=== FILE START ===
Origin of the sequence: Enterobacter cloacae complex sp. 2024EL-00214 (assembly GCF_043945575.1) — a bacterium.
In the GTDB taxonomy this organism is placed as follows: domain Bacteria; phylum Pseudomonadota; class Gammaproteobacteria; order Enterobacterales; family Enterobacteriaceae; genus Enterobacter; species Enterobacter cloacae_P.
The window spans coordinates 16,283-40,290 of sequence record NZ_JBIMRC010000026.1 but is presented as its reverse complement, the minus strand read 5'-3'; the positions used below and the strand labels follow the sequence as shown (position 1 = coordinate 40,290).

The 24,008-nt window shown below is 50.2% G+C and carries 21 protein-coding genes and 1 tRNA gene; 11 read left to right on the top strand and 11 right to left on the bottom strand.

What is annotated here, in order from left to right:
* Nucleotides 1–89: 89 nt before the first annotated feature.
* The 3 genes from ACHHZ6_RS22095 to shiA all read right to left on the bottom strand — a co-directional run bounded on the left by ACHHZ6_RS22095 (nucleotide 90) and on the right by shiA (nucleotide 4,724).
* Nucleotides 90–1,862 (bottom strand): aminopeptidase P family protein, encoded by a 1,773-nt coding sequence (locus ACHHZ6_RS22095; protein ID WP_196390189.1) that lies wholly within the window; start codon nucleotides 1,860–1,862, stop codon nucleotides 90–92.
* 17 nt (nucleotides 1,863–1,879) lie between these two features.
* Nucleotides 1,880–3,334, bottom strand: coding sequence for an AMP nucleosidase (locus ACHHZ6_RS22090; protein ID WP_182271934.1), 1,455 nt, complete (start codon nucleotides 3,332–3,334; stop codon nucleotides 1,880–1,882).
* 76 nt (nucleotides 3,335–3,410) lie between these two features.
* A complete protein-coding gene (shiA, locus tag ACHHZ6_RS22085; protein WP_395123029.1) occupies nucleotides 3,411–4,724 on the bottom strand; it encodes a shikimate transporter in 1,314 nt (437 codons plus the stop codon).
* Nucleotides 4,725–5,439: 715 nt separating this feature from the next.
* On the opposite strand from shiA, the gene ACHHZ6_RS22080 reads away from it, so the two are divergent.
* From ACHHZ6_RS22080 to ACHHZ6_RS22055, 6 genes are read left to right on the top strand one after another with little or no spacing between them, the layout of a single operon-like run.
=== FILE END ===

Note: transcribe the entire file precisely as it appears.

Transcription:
Origin of the sequence: Enterobacter cloacae complex sp. 2024EL-00214 (assembly GCF_043945575.1) — a bacterium.
In the GTDB taxonomy this organism is placed as follows: domain Bacteria; phylum Pseudomonadota; class Gammaproteobacteria; order Enterobacterales; family Enterobacteriaceae; genus Enterobacter; species Enterobacter cloacae_P.
The window spans coordinates 16,283-40,290 of sequence record NZ_JBIMRC010000026.1 but is presented as its reverse complement, the minus strand read 5'-3'; the positions used below and the strand labels follow the sequence as shown (position 1 = coordinate 40,290).

The 24,008-nt window shown below is 50.2% G+C and carries 21 protein-coding genes and 1 tRNA gene; 11 read left to right on the top strand and 11 right to left on the bottom strand.

What is annotated here, in order from left to right:
* Nucleotides 1–89: 89 nt before the first annotated feature.
* The 3 genes from ACHHZ6_RS22095 to shiA all read right to left on the bottom strand — a co-directional run bounded on the left by ACHHZ6_RS22095 (nucleotide 90) and on the right by shiA (nucleotide 4,724).
* Nucleotides 90–1,862 (bottom strand): aminopeptidase P family protein, encoded by a 1,773-nt coding sequence (locus ACHHZ6_RS22095; protein ID WP_196390189.1) that lies wholly within the window; start codon nucleotides 1,860–1,862, stop codon nucleotides 90–92.
* 17 nt (nucleotides 1,863–1,879) lie between these two features.
* Nucleotides 1,880–3,334, bottom strand: coding sequence for an AMP nucleosidase (locus ACHHZ6_RS22090; protein ID WP_182271934.1), 1,455 nt, complete (start codon nucleotides 3,332–3,334; stop codon nucleotides 1,880–1,882).
* 76 nt (nucleotides 3,335–3,410) lie between these two features.
* A complete protein-coding gene (shiA, locus tag ACHHZ6_RS22085; protein WP_395123029.1) occupies nucleotides 3,411–4,724 on the bottom strand; it encodes a shikimate transporter in 1,314 nt (437 codons plus the stop codon).
* Nucleotides 4,725–5,439: 715 nt separating this feature from the next.
* On the opposite strand from shiA, the gene ACHHZ6_RS22080 reads away from it, so the two are divergent.
* From ACHHZ6_RS22080 to ACHHZ6_RS22055, 6 genes are read left to right on the top strand one after another with little or no spacing between them, the layout of a single operon-like run.